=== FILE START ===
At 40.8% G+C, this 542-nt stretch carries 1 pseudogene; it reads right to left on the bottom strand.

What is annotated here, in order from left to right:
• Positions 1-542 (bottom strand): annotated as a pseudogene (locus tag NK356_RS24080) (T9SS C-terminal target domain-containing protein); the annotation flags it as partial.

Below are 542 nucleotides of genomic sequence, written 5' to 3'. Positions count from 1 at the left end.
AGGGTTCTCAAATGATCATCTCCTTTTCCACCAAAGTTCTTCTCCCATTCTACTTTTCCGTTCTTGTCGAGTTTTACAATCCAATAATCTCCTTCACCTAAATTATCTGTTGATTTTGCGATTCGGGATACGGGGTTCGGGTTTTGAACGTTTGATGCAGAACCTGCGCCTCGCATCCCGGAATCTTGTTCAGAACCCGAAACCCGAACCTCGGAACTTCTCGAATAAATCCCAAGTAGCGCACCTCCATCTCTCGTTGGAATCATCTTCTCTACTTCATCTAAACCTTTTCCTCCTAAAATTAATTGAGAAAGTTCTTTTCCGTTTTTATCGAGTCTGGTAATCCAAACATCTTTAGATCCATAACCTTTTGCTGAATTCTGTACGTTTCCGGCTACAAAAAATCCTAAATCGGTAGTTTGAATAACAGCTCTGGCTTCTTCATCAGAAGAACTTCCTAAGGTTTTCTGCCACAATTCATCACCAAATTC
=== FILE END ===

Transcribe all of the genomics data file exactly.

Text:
At 40.8% G+C, this 542-nt stretch carries 1 pseudogene; it reads right to left on the bottom strand.

What is annotated here, in order from left to right:
• Positions 1-542 (bottom strand): annotated as a pseudogene (locus tag NK356_RS24080) (T9SS C-terminal target domain-containing protein); the annotation flags it as partial.

Below are 542 nucleotides of genomic sequence, written 5' to 3'. Positions count from 1 at the left end.
AGGGTTCTCAAATGATCATCTCCTTTTCCACCAAAGTTCTTCTCCCATTCTACTTTTCCGTTCTTGTCGAGTTTTACAATCCAATAATCTCCTTCACCTAAATTATCTGTTGATTTTGCGATTCGGGATACGGGGTTCGGGTTTTGAACGTTTGATGCAGAACCTGCGCCTCGCATCCCGGAATCTTGTTCAGAACCCGAAACCCGAACCTCGGAACTTCTCGAATAAATCCCAAGTAGCGCACCTCCATCTCTCGTTGGAATCATCTTCTCTACTTCATCTAAACCTTTTCCTCCTAAAATTAATTGAGAAAGTTCTTTTCCGTTTTTATCGAGTCTGGTAATCCAAACATCTTTAGATCCATAACCTTTTGCTGAATTCTGTACGTTTCCGGCTACAAAAAATCCTAAATCGGTAGTTTGAATAACAGCTCTGGCTTCTTCATCAGAAGAACTTCCTAAGGTTTTCTGCCACAATTCATCACCAAATTC